The PSG research group develops innovative research on soil organic matter since 2003. We use modern analytical tools such as isotopic 13C analysis, in bulk soils (CHN/IRMS), in gases evolved from soils and in molecular extracts from soils (GC-C/IRMS). We characterize organic matter with molecular tools: GC/MS of soil chemical fractions (lignin, sugars, lipids), flash pyrolysis/GC/MS, 13C solid state NMR. The combination of isotopic and molecular tools gives access to the dynamics of organic matter at the molecular level. We study this dynamics on long term experimental fields of the french long term observatory (SOERE) and on many experimental sites around the world.
Our work changed the paradigm of chemical recalcitrance as main controlling factor of SOM persistence
by combining chemical characterization of SOM at the molecular level with the study of its location in the soil matrix, and its dynamics through the use of carbon isotope analyses (Dignac et al., 2005; Mendez-Millan et al., 2010; Thévenot et al., 2010).
We were one of the first groups showing that soil carbon is mostly root carbon
(Rasse et al., 2005) because it is affected preferentially by all stabilisation processes due to its location within the mineral phase.
Moreover, our work has led to the recognition of erosion as important controlling factor of the fate of fire-derived black carbon
by combining extensive fieldwork and chemical SOM characterisation (Rumpel et al., 2006; 2009).
Thanks to the combination of molecular tools in microbiology and soil organic matter research we were one of the first groups showing that microbial decomposition functions are impacted by reduced diversity (Baumann et al., 2013).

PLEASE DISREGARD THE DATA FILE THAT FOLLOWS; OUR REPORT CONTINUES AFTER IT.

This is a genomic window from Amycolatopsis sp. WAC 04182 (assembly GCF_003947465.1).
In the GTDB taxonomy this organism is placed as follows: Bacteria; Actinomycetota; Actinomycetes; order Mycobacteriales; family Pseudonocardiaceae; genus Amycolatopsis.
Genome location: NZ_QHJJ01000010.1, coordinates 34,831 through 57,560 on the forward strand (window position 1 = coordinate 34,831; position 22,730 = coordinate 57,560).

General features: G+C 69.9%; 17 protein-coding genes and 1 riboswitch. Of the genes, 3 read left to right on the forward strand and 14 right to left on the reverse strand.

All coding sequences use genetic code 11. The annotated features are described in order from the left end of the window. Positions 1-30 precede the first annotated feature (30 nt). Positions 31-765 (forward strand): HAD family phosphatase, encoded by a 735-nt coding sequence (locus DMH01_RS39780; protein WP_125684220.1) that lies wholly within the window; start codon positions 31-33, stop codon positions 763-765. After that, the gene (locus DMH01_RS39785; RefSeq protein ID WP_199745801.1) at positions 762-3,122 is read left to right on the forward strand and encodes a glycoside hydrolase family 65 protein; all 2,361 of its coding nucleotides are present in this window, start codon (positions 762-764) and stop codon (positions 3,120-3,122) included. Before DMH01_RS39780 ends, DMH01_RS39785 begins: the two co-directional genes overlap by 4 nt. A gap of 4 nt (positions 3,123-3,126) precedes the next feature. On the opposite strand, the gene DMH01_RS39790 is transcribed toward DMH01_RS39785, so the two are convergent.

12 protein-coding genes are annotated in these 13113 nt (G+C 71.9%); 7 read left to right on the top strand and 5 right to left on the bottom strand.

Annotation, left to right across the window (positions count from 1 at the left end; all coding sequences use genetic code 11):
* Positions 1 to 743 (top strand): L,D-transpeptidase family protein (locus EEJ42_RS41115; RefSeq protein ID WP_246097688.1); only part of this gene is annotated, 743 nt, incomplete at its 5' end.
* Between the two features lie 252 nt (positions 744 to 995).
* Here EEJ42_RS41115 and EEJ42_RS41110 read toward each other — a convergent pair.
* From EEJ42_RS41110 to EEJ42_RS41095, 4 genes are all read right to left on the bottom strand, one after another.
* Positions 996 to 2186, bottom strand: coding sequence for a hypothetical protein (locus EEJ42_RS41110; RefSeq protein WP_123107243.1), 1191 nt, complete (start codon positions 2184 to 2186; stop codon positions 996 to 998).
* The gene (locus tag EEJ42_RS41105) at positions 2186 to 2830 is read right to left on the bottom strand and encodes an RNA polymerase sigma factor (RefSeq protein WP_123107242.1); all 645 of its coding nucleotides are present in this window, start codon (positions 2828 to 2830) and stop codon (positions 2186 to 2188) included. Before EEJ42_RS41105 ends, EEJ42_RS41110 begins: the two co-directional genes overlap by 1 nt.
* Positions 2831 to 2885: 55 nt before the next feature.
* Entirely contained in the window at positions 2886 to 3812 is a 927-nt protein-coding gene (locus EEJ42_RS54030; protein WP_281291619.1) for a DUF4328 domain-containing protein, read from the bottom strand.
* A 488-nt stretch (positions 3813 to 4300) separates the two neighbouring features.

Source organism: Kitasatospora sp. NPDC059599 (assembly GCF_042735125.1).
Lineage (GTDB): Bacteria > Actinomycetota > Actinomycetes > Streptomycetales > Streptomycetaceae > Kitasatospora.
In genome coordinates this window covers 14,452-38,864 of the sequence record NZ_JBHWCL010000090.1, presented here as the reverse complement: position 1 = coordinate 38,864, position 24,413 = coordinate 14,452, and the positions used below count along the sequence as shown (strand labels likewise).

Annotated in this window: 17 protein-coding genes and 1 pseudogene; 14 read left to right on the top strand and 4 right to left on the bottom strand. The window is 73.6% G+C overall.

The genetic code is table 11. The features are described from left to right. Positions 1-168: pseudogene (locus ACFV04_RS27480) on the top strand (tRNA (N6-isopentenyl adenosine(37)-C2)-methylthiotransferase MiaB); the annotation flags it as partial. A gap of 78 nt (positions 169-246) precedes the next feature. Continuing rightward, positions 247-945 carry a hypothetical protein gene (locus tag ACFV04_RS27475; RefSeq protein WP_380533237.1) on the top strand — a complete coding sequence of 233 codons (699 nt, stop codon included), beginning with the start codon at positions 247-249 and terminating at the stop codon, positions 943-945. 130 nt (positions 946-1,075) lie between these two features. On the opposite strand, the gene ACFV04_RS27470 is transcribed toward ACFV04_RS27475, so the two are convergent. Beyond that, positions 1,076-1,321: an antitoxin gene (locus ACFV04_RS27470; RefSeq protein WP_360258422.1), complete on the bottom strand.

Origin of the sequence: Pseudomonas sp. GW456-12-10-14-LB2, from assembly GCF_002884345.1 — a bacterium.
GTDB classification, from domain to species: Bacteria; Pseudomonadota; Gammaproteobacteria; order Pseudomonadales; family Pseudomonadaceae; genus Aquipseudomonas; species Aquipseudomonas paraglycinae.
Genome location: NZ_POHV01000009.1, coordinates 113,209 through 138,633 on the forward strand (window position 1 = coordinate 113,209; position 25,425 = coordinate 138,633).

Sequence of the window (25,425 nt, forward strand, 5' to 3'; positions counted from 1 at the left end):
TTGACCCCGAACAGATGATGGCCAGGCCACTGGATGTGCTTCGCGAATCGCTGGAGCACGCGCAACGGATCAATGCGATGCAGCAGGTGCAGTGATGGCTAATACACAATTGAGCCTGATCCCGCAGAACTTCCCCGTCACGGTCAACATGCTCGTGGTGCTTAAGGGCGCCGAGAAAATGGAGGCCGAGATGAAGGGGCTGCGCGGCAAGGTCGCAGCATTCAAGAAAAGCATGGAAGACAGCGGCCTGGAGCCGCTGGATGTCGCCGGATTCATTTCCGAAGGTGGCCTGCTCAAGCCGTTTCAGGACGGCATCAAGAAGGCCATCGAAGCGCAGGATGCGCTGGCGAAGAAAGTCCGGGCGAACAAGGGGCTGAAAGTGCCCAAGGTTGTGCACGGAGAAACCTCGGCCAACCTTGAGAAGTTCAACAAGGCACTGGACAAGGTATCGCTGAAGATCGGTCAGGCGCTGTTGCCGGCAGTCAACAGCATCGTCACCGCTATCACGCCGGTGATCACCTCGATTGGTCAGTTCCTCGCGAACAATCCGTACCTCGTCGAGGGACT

We also pioneered research on composition and turnover of organic matter in deep soil horizons, an important compartment, completely neglected at former times. We changed the paradigm of its high stability (Sanaullah et al., 2011, 2016) and showed using isotopic analyses at nanoscale that there are contrasting organic matter types stabilised by mineral interactions in top- and subsoil horizons (Rumpel et al., 2015).
Baumann, K., Dignac, M.-F., Rumpel, C., Bardoux, G., Sarr, A., Steffens, M., Marron, P.A., 2013 : Soil microbial diversity affects soil organic matter decomposition in a silty grassland soil. Biogeochemistry, 114, 201-212.
Dignac M.-F., Bahri H., Rumpel C., Rasse D.P., Bardoux G., Balesdent J., Girardin C., Chenu C., Mariotti A., 2005 : Carbon-13 natural abundance as a tool to study the dynamics of lignin monomers in soil: an appraisal at the Closeaux experimental field (France). Geoderma, 128, 1-17.
Mendez-Millan, M., Dignac, M.-F., Rumpel, C., Rasse, D.P., Derenne, S., 2010: Molecular dynamics of shoot vs root biomarkers in an agricultural soil estimated by natural abundance 13C labelling. Soil Biology and Biochemistry, 42, 169-177.
Rasse, D.P., Rumpel, C., Dignac, M.-F., 2005 : Is soil carbon mostly root carbon? Mechanisms for a specific stabilisation. Plant and Soil, 269, 341-356.
Rumpel, C., Chaplot, V., Planchon, O., Bernadoux, J., Valentin, C., Mariotti, A., 2006: Preferential erosion of black carbon on steep slopes with slash and burn agriculture. Catena, 65, 30-40.
Rumpel, C., Ba, A., Darboux, F., Chaplot, V., Planchon, O., 2009 : Erosion budget of pyrogenic carbon at meter scale and process selectivity. Geoderma, 154, 131-137.
Rumpel, C., Baumann, K., Remusat, L., Dignac, M.-F., Barré, P., Deldicque, D., Glasser, G., Lieberwirth, I., Chabbi, A., 2015 : Nanoscale evidence of contrasted processes for root-derived organic matter stabilization by mineral interactions depending on soil depth. Soil Biology and Biochemistry, 85, 82-88.
Sanaullah, M., Chabbi, A., Leifeld, J., Bardoux, G., Billiou, D., Rumpel, C., 2011 : Decomposition and stabilization of root litter in top- and subsoil horizons: what is the difference? Plant and Soil, 338, 127-141.
Sanaullah, M., Chabbi, A., Maron, P.-A., Baumann, K., Tardy, V., Blagodatskaya, C., Kuzyakov, Y. and Rumpel, C., 2016: How do microbial communities at different soil depths respond to root litter addition under field conditions? Soil Biology and Biochemistry 103, 28-38.
Thévenot, M., Dignac, M.-F., Rumpel, C., 2010 : Fate of lignins in soils : a review. Soil Biology and Biochemistry, 42, 1200-1211.